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Re: carbo plus vs co2, plants melting

Hans at schaare4 at earthlink_net wrote:

> I worry about leaving the Co2 on all night because of the fish. Is there a
> safe starting point to do this without killing fish? I'd like to do away with
> the aeration but i worry about the fish.

Bottom line is, you need more CO2 if you expect it to benefit your plants,
so stop worrying and learn to love the CO2 bomb.

If you're worried about your fish, then choose a weekend night to turn off
your aeration, then get up and monitor the thing every couple of hours thru
the night. If your fish start gasping at the surface (which I doubt will
happen), turn it back on. After you get rid of the aeration and catch up on
your sleep, eliminate any surface turbulance from filter return, etc., then
gradually increase the CO2 injection until the daytime pH drops to around
6.8. Then brew a strong pot of coffee and leave the CO2 on 24/7, monitoring
the pH throughout the night if you're afraid of it getting too low before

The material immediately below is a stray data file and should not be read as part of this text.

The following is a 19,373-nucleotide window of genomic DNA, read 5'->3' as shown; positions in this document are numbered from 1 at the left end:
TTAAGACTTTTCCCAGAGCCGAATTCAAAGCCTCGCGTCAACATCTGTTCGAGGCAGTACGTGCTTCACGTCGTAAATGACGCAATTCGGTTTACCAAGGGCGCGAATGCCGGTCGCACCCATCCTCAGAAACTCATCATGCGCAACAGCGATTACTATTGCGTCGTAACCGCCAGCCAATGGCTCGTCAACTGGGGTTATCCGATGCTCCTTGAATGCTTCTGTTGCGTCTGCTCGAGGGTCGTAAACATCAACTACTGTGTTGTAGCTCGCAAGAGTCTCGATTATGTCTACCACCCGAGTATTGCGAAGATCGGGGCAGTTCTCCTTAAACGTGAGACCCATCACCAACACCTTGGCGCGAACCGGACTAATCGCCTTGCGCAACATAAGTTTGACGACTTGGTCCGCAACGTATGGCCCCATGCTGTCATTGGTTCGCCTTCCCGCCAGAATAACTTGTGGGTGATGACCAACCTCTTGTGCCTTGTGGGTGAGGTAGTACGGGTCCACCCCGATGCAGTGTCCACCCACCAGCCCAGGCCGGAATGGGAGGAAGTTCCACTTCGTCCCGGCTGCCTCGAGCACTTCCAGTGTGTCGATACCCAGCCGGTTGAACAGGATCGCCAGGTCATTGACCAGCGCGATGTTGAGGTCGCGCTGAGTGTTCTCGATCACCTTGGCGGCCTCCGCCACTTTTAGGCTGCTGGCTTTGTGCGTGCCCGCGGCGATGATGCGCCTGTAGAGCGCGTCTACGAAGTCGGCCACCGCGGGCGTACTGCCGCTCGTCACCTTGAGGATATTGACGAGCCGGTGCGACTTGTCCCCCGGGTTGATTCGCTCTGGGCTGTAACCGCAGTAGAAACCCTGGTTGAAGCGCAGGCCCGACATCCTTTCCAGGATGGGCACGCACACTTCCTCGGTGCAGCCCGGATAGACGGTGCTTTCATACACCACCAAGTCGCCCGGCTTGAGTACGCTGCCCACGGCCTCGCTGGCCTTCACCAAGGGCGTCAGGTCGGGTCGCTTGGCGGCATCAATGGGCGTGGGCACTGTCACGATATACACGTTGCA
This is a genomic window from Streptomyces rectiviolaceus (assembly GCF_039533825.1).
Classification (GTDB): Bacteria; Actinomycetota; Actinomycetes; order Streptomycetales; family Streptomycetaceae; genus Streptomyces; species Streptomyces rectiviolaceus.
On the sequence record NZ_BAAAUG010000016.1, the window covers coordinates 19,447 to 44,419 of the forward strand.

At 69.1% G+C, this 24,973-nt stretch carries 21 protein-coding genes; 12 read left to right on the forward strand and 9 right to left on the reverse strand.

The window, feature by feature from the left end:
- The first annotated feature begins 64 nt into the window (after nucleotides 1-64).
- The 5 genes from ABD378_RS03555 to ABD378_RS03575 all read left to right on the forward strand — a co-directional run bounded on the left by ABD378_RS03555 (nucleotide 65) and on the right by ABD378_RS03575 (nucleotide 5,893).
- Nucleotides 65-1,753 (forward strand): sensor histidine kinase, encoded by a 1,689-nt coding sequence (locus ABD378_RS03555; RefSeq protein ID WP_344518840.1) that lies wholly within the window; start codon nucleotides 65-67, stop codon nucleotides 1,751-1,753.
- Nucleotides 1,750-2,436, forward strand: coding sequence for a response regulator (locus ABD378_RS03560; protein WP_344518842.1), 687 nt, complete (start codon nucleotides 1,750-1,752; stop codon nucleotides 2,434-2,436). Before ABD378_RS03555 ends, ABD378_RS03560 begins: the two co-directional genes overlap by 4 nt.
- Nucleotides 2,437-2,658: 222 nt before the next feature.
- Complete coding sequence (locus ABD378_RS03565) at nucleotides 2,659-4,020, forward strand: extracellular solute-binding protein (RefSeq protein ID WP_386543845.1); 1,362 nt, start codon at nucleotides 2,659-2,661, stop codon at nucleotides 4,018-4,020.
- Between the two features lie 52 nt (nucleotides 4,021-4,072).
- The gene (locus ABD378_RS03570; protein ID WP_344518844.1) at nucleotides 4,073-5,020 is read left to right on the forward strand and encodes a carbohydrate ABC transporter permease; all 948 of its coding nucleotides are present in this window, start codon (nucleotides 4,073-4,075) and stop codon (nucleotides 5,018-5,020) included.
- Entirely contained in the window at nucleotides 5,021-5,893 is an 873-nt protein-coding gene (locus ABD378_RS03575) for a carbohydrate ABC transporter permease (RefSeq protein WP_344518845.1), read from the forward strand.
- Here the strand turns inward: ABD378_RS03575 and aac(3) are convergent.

morning (again, I doubt it). Once all you're stress dissipates, gradually
adjust the CO2 until you find a happy medium between day/night pH levels. I
bet you can keep it 0.2 or 0.3 degree range (e.g., 6.6-6.8, or 6.7-7.0,
etc) without even changing the adjustment.

> Question, if i do inject Co2 24/7, and i assume the ph will go down (here the
> tap water ph is 7.8 to 7.6) when i do a water change the shift in ph may be to
> great and kill fish, i have a fine collection of rainbows i have become quite
> fond of among others.

If you change 10-15% of the water at one time, the pH won't change enough to
hurt the fish. One of the resident chemists can probably tell you how much,
but I'm too lazy for that. If you wanted to be super gentle to the rainbows,
then add the water gradually with a ladle or large spoon over the course of
several hours. :D  Seriously, just do smaller, more frequent water changes
if you want the pH to remain more constant.

Once you get the CO2 to 15-30 mg/L, the oxygen level in your tank's water
will be as high or maybe higher than with aeration, as long as nutrients are
in abundance.

Dan Dixon